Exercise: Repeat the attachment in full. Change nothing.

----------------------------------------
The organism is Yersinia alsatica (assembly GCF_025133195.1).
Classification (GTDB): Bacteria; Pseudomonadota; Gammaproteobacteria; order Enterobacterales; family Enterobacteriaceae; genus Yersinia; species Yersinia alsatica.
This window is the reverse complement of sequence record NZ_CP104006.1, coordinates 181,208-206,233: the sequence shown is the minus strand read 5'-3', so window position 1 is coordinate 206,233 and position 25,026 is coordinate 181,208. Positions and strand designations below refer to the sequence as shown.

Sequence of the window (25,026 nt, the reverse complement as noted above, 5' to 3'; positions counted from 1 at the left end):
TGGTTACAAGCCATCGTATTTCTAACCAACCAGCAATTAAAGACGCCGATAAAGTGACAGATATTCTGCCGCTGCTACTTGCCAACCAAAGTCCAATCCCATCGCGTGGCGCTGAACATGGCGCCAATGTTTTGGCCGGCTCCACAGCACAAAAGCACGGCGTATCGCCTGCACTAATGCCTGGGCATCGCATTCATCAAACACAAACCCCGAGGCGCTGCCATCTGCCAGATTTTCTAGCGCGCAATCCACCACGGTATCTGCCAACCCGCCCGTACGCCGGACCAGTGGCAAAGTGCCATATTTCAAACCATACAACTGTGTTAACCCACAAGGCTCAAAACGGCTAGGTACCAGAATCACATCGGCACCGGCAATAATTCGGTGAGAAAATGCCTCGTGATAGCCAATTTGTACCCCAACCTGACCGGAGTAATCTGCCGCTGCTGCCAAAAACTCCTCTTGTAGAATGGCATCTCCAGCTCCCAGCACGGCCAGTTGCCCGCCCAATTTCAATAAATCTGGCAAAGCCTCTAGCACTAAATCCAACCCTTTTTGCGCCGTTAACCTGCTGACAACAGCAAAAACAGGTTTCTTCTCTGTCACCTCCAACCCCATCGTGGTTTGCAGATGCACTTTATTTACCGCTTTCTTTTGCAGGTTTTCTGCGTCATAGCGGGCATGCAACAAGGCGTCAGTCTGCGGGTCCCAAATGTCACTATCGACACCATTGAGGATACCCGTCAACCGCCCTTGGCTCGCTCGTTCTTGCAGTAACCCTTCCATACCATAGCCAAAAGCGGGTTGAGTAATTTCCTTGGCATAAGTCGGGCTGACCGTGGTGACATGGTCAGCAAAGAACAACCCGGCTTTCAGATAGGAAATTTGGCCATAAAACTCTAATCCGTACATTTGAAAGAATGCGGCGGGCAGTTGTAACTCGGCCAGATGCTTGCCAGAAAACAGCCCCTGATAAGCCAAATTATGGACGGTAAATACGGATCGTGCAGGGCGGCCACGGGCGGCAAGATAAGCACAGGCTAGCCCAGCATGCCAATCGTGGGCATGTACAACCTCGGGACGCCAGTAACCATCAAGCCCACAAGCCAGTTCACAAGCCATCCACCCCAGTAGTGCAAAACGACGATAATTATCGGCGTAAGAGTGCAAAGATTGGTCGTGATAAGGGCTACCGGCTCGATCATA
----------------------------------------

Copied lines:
The organism is Yersinia alsatica (assembly GCF_025133195.1).
Classification (GTDB): Bacteria; Pseudomonadota; Gammaproteobacteria; order Enterobacterales; family Enterobacteriaceae; genus Yersinia; species Yersinia alsatica.
This window is the reverse complement of sequence record NZ_CP104006.1, coordinates 181,208-206,233: the sequence shown is the minus strand read 5'-3', so window position 1 is coordinate 206,233 and position 25,026 is coordinate 181,208. Positions and strand designations below refer to the sequence as shown.

Sequence of the window (25,026 nt, the reverse complement as noted above, 5' to 3'; positions counted from 1 at the left end):
TGGTTACAAGCCATCGTATTTCTAACCAACCAGCAATTAAAGACGCCGATAAAGTGACAGATATTCTGCCGCTGCTACTTGCCAACCAAAGTCCAATCCCATCGCGTGGCGCTGAACATGGCGCCAATGTTTTGGCCGGCTCCACAGCACAAAAGCACGGCGTATCGCCTGCACTAATGCCTGGGCATCGCATTCATCAAACACAAACCCCGAGGCGCTGCCATCTGCCAGATTTTCTAGCGCGCAATCCACCACGGTATCTGCCAACCCGCCCGTACGCCGGACCAGTGGCAAAGTGCCATATTTCAAACCATACAACTGTGTTAACCCACAAGGCTCAAAACGGCTAGGTACCAGAATCACATCGGCACCGGCAATAATTCGGTGAGAAAATGCCTCGTGATAGCCAATTTGTACCCCAACCTGACCGGAGTAATCTGCCGCTGCTGCCAAAAACTCCTCTTGTAGAATGGCATCTCCAGCTCCCAGCACGGCCAGTTGCCCGCCCAATTTCAATAAATCTGGCAAAGCCTCTAGCACTAAATCCAACCCTTTTTGCGCCGTTAACCTGCTGACAACAGCAAAAACAGGTTTCTTCTCTGTCACCTCCAACCCCATCGTGGTTTGCAGATGCACTTTATTTACCGCTTTCTTTTGCAGGTTTTCTGCGTCATAGCGGGCATGCAACAAGGCGTCAGTCTGCGGGTCCCAAATGTCACTATCGACACCATTGAGGATACCCGTCAACCGCCCTTGGCTCGCTCGTTCTTGCAGTAACCCTTCCATACCATAGCCAAAAGCGGGTTGAGTAATTTCCTTGGCATAAGTCGGGCTGACCGTGGTGACATGGTCAGCAAAGAACAACCCGGCTTTCAGATAGGAAATTTGGCCATAAAACTCTAATCCGTACATTTGAAAGAATGCGGCGGGCAGTTGTAACTCGGCCAGATGCTTGCCAGAAAACAGCCCCTGATAAGCCAAATTATGGACGGTAAATACGGATCGTGCAGGGCGGCCACGGGCGGCAAGATAAGCACAGGCTAGCCCAGCATGCCAATCGTGGGCATGTACAACCTCGGGACGCCAGTAACCATCAAGCCCACAAGCCAGTTCACAAGCCATCCACCCCAGTAGTGCAAAACGACGATAATTATCGGCGTAAGAGTGCAAAGATTGGTCGTGATAAGGGCTACCGGCTCGATCATA